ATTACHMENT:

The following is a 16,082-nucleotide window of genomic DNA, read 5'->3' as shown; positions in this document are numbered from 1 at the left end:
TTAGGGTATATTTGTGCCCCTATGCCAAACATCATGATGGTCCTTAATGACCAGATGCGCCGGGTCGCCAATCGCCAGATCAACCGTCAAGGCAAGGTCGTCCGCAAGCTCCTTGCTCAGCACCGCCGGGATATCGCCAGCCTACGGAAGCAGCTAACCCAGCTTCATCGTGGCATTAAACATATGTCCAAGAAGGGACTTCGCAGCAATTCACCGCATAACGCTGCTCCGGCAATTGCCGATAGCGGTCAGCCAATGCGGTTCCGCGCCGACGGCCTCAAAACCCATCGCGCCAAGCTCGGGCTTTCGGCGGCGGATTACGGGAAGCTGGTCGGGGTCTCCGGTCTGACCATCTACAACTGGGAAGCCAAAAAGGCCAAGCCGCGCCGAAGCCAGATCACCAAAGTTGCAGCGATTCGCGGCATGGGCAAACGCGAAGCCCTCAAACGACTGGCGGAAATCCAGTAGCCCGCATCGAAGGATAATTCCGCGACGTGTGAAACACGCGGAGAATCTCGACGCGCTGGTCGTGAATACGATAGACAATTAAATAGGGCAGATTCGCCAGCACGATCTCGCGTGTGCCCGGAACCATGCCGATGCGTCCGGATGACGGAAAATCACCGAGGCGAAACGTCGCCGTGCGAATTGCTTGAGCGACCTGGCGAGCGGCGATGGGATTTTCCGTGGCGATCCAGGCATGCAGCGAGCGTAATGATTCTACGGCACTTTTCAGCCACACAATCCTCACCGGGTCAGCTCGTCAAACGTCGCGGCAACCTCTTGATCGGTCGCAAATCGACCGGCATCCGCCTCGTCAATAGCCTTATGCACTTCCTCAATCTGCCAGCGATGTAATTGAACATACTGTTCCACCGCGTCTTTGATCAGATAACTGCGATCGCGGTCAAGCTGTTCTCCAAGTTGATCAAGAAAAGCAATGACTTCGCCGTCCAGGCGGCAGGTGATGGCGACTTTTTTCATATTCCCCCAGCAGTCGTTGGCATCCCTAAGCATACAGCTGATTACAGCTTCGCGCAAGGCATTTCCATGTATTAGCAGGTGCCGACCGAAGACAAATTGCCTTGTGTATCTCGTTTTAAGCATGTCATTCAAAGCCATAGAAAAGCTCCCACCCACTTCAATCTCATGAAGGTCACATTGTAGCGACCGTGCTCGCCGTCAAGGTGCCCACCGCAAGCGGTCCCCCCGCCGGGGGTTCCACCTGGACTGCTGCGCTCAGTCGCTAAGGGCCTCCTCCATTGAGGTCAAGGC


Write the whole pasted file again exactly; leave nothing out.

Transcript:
The following is a 16,082-nucleotide window of genomic DNA, read 5'->3' as shown; positions in this document are numbered from 1 at the left end:
TTAGGGTATATTTGTGCCCCTATGCCAAACATCATGATGGTCCTTAATGACCAGATGCGCCGGGTCGCCAATCGCCAGATCAACCGTCAAGGCAAGGTCGTCCGCAAGCTCCTTGCTCAGCACCGCCGGGATATCGCCAGCCTACGGAAGCAGCTAACCCAGCTTCATCGTGGCATTAAACATATGTCCAAGAAGGGACTTCGCAGCAATTCACCGCATAACGCTGCTCCGGCAATTGCCGATAGCGGTCAGCCAATGCGGTTCCGCGCCGACGGCCTCAAAACCCATCGCGCCAAGCTCGGGCTTTCGGCGGCGGATTACGGGAAGCTGGTCGGGGTCTCCGGTCTGACCATCTACAACTGGGAAGCCAAAAAGGCCAAGCCGCGCCGAAGCCAGATCACCAAAGTTGCAGCGATTCGCGGCATGGGCAAACGCGAAGCCCTCAAACGACTGGCGGAAATCCAGTAGCCCGCATCGAAGGATAATTCCGCGACGTGTGAAACACGCGGAGAATCTCGACGCGCTGGTCGTGAATACGATAGACAATTAAATAGGGCAGATTCGCCAGCACGATCTCGCGTGTGCCCGGAACCATGCCGATGCGTCCGGATGACGGAAAATCACCGAGGCGAAACGTCGCCGTGCGAATTGCTTGAGCGACCTGGCGAGCGGCGATGGGATTTTCCGTGGCGATCCAGGCATGCAGCGAGCGTAATGATTCTACGGCACTTTTCAGCCACACAATCCTCACCGGGTCAGCTCGTCAAACGTCGCGGCAACCTCTTGATCGGTCGCAAATCGACCGGCATCCGCCTCGTCAATAGCCTTATGCACTTCCTCAATCTGCCAGCGATGTAATTGAACATACTGTTCCACCGCGTCTTTGATCAGATAACTGCGATCGCGGTCAAGCTGTTCTCCAAGTTGATCAAGAAAAGCAATGACTTCGCCGTCCAGGCGGCAGGTGATGGCGACTTTTTTCATATTCCCCCAGCAGTCGTTGGCATCCCTAAGCATACAGCTGATTACAGCTTCGCGCAAGGCATTTCCATGTATTAGCAGGTGCCGACCGAAGACAAATTGCCTTGTGTATCTCGTTTTAAGCATGTCATTCAAAGCCATAGAAAAGCTCCCACCCACTTCAATCTCATGAAGGTCACATTGTAGCGACCGTGCTCGCCGTCAAGGTGCCCACCGCAAGCGGTCCCCCCGCCGGGGGTTCCACCTGGACTGCTGCGCTCAGTCGCTAAGGGCCTCCTCCATTGAGGTCAAGGC